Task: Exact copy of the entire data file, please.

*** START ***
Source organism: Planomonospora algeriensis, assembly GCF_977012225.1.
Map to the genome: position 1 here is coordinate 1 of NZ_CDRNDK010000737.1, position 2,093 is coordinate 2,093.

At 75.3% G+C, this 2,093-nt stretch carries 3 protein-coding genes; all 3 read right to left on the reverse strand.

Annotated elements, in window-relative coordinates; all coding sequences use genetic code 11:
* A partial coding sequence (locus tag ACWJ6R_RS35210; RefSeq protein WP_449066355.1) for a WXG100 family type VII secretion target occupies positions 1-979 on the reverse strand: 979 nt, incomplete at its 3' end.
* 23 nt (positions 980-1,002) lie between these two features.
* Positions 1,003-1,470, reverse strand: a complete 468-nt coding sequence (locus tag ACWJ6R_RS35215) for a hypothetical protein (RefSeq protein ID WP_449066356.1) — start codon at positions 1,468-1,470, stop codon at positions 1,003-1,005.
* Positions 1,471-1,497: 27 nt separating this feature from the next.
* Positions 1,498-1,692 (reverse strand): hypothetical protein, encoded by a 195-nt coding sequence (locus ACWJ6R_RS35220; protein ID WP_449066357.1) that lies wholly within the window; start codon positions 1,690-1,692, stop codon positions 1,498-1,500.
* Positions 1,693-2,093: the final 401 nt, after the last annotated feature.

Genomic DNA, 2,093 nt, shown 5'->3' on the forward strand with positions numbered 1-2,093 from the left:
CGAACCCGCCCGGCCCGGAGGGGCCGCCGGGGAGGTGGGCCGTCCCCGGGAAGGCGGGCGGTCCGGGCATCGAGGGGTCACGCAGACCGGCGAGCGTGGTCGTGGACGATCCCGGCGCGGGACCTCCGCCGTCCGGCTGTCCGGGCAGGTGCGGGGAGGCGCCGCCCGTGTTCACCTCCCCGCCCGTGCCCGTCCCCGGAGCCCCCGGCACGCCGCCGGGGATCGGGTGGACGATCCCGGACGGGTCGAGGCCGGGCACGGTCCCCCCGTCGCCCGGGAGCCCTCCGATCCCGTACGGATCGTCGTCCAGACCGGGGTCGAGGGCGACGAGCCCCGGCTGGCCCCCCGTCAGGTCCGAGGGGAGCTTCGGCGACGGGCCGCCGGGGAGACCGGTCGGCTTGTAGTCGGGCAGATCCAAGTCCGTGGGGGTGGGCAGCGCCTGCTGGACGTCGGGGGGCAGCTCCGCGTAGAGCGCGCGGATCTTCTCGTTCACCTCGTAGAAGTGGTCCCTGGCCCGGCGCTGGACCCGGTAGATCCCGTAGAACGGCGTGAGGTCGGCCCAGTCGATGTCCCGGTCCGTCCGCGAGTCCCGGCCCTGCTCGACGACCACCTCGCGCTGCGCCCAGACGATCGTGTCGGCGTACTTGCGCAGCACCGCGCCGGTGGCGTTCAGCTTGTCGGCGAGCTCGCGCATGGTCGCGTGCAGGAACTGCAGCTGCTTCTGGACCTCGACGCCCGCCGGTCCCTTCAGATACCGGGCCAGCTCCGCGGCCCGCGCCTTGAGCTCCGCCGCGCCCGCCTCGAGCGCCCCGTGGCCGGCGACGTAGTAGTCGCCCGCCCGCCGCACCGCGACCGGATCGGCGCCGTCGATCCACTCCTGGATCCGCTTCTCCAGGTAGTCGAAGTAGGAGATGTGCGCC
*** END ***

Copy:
Source organism: Planomonospora algeriensis, assembly GCF_977012225.1.
Map to the genome: position 1 here is coordinate 1 of NZ_CDRNDK010000737.1, position 2,093 is coordinate 2,093.

At 75.3% G+C, this 2,093-nt stretch carries 3 protein-coding genes; all 3 read right to left on the reverse strand.

Annotated elements, in window-relative coordinates; all coding sequences use genetic code 11:
* A partial coding sequence (locus tag ACWJ6R_RS35210; RefSeq protein WP_449066355.1) for a WXG100 family type VII secretion target occupies positions 1-979 on the reverse strand: 979 nt, incomplete at its 3' end.
* 23 nt (positions 980-1,002) lie between these two features.
* Positions 1,003-1,470, reverse strand: a complete 468-nt coding sequence (locus tag ACWJ6R_RS35215) for a hypothetical protein (RefSeq protein ID WP_449066356.1) — start codon at positions 1,468-1,470, stop codon at positions 1,003-1,005.
* Positions 1,471-1,497: 27 nt separating this feature from the next.
* Positions 1,498-1,692 (reverse strand): hypothetical protein, encoded by a 195-nt coding sequence (locus ACWJ6R_RS35220; protein ID WP_449066357.1) that lies wholly within the window; start codon positions 1,690-1,692, stop codon positions 1,498-1,500.
* Positions 1,693-2,093: the final 401 nt, after the last annotated feature.

Genomic DNA, 2,093 nt, shown 5'->3' on the forward strand with positions numbered 1-2,093 from the left:
CGAACCCGCCCGGCCCGGAGGGGCCGCCGGGGAGGTGGGCCGTCCCCGGGAAGGCGGGCGGTCCGGGCATCGAGGGGTCACGCAGACCGGCGAGCGTGGTCGTGGACGATCCCGGCGCGGGACCTCCGCCGTCCGGCTGTCCGGGCAGGTGCGGGGAGGCGCCGCCCGTGTTCACCTCCCCGCCCGTGCCCGTCCCCGGAGCCCCCGGCACGCCGCCGGGGATCGGGTGGACGATCCCGGACGGGTCGAGGCCGGGCACGGTCCCCCCGTCGCCCGGGAGCCCTCCGATCCCGTACGGATCGTCGTCCAGACCGGGGTCGAGGGCGACGAGCCCCGGCTGGCCCCCCGTCAGGTCCGAGGGGAGCTTCGGCGACGGGCCGCCGGGGAGACCGGTCGGCTTGTAGTCGGGCAGATCCAAGTCCGTGGGGGTGGGCAGCGCCTGCTGGACGTCGGGGGGCAGCTCCGCGTAGAGCGCGCGGATCTTCTCGTTCACCTCGTAGAAGTGGTCCCTGGCCCGGCGCTGGACCCGGTAGATCCCGTAGAACGGCGTGAGGTCGGCCCAGTCGATGTCCCGGTCCGTCCGCGAGTCCCGGCCCTGCTCGACGACCACCTCGCGCTGCGCCCAGACGATCGTGTCGGCGTACTTGCGCAGCACCGCGCCGGTGGCGTTCAGCTTGTCGGCGAGCTCGCGCATGGTCGCGTGCAGGAACTGCAGCTGCTTCTGGACCTCGACGCCCGCCGGTCCCTTCAGATACCGGGCCAGCTCCGCGGCCCGCGCCTTGAGCTCCGCCGCGCCCGCCTCGAGCGCCCCGTGGCCGGCGACGTAGTAGTCGCCCGCCCGCCGCACCGCGACCGGATCGGCGCCGTCGATCCACTCCTGGATCCGCTTCTCCAGGTAGTCGAAGTAGGAGATGTGCGCC